A UK judge on Monday jailed a man for more than four decades for shooting dead a nine-year-old girl, concluding the trial of a case that has shocked the country.
The killing last August of Olivia Pratt-Korbel in Liverpool, northwest England - the third fatal shooting in the city within a week - prompted calls for greater action to tackle gun and organised crime.
After a more than three-week trial held under tight security, a jury last week convicted Thomas Cashman, 34, of the schoolgirl's murder and of the attempted murder of his intended target Joseph Nee.
Jurors at Manchester Crown Court also found him guilty on another charge relating to injuring the young victim's mother, Cheryl Korbel, during the attack.
Olivia was shot in the chest as she sheltered behind her mother, who had opened the door of their home after hearing gunshots in the street outside.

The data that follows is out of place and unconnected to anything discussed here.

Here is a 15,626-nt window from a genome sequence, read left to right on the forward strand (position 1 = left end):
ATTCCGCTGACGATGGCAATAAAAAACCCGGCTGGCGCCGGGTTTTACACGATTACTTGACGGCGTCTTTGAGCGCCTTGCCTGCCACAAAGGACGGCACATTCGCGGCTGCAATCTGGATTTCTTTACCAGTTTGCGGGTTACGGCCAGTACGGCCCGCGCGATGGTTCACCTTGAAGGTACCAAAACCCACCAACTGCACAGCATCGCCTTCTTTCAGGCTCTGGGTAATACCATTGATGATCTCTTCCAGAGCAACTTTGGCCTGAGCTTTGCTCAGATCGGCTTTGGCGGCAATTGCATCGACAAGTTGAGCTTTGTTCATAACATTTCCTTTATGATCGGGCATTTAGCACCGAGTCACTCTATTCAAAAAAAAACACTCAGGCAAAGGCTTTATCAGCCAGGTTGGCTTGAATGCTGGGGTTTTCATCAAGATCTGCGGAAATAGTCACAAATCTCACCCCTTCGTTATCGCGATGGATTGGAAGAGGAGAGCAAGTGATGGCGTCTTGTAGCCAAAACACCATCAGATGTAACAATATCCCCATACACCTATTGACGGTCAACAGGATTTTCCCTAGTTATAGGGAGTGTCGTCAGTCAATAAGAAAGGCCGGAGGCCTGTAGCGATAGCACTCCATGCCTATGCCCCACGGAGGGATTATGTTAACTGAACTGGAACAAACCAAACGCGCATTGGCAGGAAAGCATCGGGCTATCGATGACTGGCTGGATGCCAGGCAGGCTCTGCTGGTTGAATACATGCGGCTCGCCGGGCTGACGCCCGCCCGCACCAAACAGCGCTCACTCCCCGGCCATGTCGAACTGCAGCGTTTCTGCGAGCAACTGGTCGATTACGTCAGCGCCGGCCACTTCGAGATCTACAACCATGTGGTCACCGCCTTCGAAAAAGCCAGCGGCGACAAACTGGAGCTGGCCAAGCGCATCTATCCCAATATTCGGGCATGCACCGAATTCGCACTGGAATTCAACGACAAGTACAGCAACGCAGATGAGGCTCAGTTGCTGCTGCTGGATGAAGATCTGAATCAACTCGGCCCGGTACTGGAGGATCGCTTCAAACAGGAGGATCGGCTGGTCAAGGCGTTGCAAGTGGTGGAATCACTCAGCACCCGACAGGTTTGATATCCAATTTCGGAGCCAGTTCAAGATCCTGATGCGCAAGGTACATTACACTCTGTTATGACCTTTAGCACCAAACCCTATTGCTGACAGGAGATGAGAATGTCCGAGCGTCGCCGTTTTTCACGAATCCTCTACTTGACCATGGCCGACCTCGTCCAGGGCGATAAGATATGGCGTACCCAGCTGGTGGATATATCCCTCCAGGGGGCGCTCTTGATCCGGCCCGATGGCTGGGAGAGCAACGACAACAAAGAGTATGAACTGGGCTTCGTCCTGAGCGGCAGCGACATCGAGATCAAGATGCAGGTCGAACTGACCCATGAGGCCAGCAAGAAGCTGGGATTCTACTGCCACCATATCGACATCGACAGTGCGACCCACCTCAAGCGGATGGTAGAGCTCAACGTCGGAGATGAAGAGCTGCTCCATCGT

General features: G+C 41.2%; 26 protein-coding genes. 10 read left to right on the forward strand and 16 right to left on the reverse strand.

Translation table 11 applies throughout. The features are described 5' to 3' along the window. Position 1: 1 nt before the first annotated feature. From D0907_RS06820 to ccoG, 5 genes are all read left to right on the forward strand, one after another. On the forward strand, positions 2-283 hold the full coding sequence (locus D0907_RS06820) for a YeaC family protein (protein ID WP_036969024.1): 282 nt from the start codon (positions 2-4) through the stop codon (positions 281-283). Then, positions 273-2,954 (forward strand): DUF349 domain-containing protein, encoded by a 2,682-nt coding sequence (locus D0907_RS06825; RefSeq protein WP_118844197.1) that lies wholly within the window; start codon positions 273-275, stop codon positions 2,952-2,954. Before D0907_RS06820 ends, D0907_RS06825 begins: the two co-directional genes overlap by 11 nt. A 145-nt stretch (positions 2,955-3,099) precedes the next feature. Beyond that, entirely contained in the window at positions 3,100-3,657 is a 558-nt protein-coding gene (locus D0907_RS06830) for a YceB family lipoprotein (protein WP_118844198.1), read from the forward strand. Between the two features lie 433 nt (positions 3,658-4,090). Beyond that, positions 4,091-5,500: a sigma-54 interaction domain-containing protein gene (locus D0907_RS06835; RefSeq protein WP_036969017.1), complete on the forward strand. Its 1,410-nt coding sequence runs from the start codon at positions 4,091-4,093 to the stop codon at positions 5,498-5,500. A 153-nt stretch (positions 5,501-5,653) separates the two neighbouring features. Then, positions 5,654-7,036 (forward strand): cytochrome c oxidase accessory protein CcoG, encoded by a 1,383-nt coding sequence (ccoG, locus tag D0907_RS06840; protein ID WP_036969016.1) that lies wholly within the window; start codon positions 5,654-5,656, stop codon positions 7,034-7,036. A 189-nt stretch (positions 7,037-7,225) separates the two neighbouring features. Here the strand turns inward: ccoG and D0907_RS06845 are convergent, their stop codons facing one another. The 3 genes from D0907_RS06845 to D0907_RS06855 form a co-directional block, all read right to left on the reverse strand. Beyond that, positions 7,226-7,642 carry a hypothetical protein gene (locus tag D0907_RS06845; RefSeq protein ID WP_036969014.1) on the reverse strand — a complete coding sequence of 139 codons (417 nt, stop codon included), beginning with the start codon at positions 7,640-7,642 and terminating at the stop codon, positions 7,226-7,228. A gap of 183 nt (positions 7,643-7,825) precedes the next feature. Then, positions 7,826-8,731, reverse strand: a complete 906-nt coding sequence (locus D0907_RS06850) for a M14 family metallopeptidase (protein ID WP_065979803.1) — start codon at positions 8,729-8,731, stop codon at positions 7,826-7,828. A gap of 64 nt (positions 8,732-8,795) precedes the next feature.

Nee, 36, who has a number of previous convictions, had forced his way in, pursued by Cashman, who has admitted being a "high-level" cannabis dealer but had denied being the gunman in the incident.
The jury heard that Olivia had run downstairs after hearing shots outside, saying "I'm scared mummy, I'm scared".
The bullet which killed her was fired through the front door, hitting Korbel in the hand before striking Olivia in the chest.
Cashman on Monday refused to appear in the dock to hear judge Amanda Yip hand him a life term in prison, with a minimum term of 42 years.
He failed to attend because he felt the matter was "turning into a circus", his lawyer John Cooper said.
Passing sentence, Yip said: "The defendant has not acknowledged his responsibility for Olivia's death and so has demonstrated no remorse.
"His failure to come into court is further evidence of that."
Korbel, 46, told the court earlier that Cashman's actions "have left the biggest hole in our lives".
"That man set out to do a job and he didn't care about anyone else or who got in the way," she said.